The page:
Up to 100 staff working for education body Elwa, Wales' biggest quango, are being made redundant.
Elwa was seen as the flagship for post-16 education and training
There were calls for an inquiry after the post-16 training body announced on Tuesday that it was "streamlining its organisational structure".
It is seen as the latest embarrassment for Elwa, the Welsh Assembly Government and Education Minister Jane Davidson.
Elwa ran into trouble almost as soon as it was established two years ago, and it said "slimming" the management structure and cutting jobs would mean it could "focus its attention on its prime objectives, whilst also reducing its running costs".
100 job losses can't go unnoticed... we must be told what role the education minister has played"
Plaid Cymru's Helen Mary Jones
Elwa said it would pave the way for "far-reaching changes to the way post-16 learning in Wales is planned and funded".
Helen Mary Jones, who speaks on education for Plaid Cymru, said the job losses were of "grave concern," in an "already very troubled institution."
"Let us now hope that Education Minister Jane Davidson will finally accept her responsibility for the incompetence of Elwa and agree to an urgent inquiry into its running," she added.
"One hundred job losses can't go unnoticed and clearly we must be told what role the education minister has played in the run-up to this announcement."
She said there were a number of issues around the financial management of Elwa and in the way it was set up, and getting rid of that many staff would not resolve the matter.
Education Minister Jane Davidson is directly responsible for Elwa
Ms Davidson declined to comment, but First Minister Rhodri Morgan said it was for Elwa to decide how to stay within its running costs and the number of staff it needed to do its job.
Mr Morgan told the Welsh assembly that Elwa was doing "a marvellous job increasing participation" and "introducing new concepts" in education and learning.
He said he had only just heard about the reorganisation, but Elwa was "still in the process of absorbing the predecessor bodies" and was trying to organise itself more efficiently.
Meetings were being held held with staff across Wales on Tuesday to explain Elwa's plans.
Directors said that changes would lead to greater clarity of responsibilities and a more simplified approach to decision-making within the organisation.
Elwa paid out £4m for the Pop Factory which is still unfinished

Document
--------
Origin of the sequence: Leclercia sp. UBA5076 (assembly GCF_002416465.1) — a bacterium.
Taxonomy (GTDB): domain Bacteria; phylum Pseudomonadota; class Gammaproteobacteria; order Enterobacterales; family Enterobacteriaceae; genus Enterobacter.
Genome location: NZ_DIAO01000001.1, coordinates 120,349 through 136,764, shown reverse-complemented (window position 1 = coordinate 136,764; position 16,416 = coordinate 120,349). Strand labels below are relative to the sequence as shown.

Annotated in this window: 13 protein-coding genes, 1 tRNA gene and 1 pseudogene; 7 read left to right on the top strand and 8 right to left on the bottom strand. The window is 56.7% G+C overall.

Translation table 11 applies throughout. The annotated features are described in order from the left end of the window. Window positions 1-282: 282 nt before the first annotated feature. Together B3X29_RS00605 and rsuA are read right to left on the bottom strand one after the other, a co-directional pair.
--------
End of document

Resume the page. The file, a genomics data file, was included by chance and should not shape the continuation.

Elwa said between 90-100 staff would leave, most of them this autumn and the rest by next April.
"Staff have worked incredibly hard under very difficult circumstances to deliver results which illustrate that the organisation has met or exceeded virtually all targets - an achievement of which they can be very proud," said Peter Higson, acting chief executive of Elwa.
Liberal Democrat education spokesman Peter Black said the changes were at expense of training.
"Elwa are shuffling management posts around and putting people out of work without any reassurance that the problems with financial accountability and compliance have been addressed and while questions remain unanswered on up-front payments," he said.
Mr Black also said it was wrong that the education minister had failed to make a statement to the assembly about the job losses.
Elwa is made up of two bodies, one dealing with further education and another funding colleges and universities. In March it was announced that each would have its own chief executive and finance officer, creating four top level posts instead of two.
The new changes mean the number of corporate directors will be cut from nine to four, and will now be based in the south-east Wales regional office in Bedwas.
In March, Ms Davidson dismissed calls for her to resign after a education funding body received heavy criticism.
Elwa was pitched into deeper crisis after a damning report by the Auditor General for Wales Sir John Bourn described "wholesale failures".
Public criticism of Elwa grew after a BBC Wales investigation into the way Elwa awarded £4m worth of grants to the Pop Factory in the Rhondda.
It was claimed that £1m of the grant was allowed to sit in the company's bank accounts for nearly a year, accruing interest.
It was also claimed not a single job was created.